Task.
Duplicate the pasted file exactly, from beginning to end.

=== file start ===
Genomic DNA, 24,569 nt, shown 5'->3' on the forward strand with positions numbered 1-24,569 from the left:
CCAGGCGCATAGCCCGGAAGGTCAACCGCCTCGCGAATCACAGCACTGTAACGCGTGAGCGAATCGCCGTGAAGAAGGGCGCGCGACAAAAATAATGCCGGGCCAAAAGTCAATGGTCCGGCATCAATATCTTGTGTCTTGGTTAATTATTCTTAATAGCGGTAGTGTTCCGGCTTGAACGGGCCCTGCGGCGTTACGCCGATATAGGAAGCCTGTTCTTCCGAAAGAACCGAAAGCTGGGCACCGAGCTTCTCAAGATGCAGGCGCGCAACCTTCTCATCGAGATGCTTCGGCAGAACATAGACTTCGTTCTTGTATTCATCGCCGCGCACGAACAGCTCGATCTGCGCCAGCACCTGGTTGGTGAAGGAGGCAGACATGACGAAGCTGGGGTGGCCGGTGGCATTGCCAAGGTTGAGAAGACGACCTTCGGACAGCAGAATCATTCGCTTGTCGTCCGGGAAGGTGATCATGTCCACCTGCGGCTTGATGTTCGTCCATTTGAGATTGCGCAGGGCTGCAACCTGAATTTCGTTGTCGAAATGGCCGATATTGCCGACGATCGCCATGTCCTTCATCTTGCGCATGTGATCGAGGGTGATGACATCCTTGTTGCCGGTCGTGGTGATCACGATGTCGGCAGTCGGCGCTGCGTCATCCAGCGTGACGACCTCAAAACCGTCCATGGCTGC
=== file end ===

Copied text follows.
Genomic DNA, 24,569 nt, shown 5'->3' on the forward strand with positions numbered 1-24,569 from the left:
CCAGGCGCATAGCCCGGAAGGTCAACCGCCTCGCGAATCACAGCACTGTAACGCGTGAGCGAATCGCCGTGAAGAAGGGCGCGCGACAAAAATAATGCCGGGCCAAAAGTCAATGGTCCGGCATCAATATCTTGTGTCTTGGTTAATTATTCTTAATAGCGGTAGTGTTCCGGCTTGAACGGGCCCTGCGGCGTTACGCCGATATAGGAAGCCTGTTCTTCCGAAAGAACCGAAAGCTGGGCACCGAGCTTCTCAAGATGCAGGCGCGCAACCTTCTCATCGAGATGCTTCGGCAGAACATAGACTTCGTTCTTGTATTCATCGCCGCGCACGAACAGCTCGATCTGCGCCAGCACCTGGTTGGTGAAGGAGGCAGACATGACGAAGCTGGGGTGGCCGGTGGCATTGCCAAGGTTGAGAAGACGACCTTCGGACAGCAGAATCATTCGCTTGTCGTCCGGGAAGGTGATCATGTCCACCTGCGGCTTGATGTTCGTCCATTTGAGATTGCGCAGGGCTGCAACCTGAATTTCGTTGTCGAAATGGCCGATATTGCCGACGATCGCCATGTCCTTCATCTTGCGCATGTGATCGAGGGTGATGACATCCTTGTTGCCGGTCGTGGTGATCACGATGTCGGCAGTCGGCGCTGCGTCATCCAGCGTGACGACCTCAAAACCGTCCATGGCTGC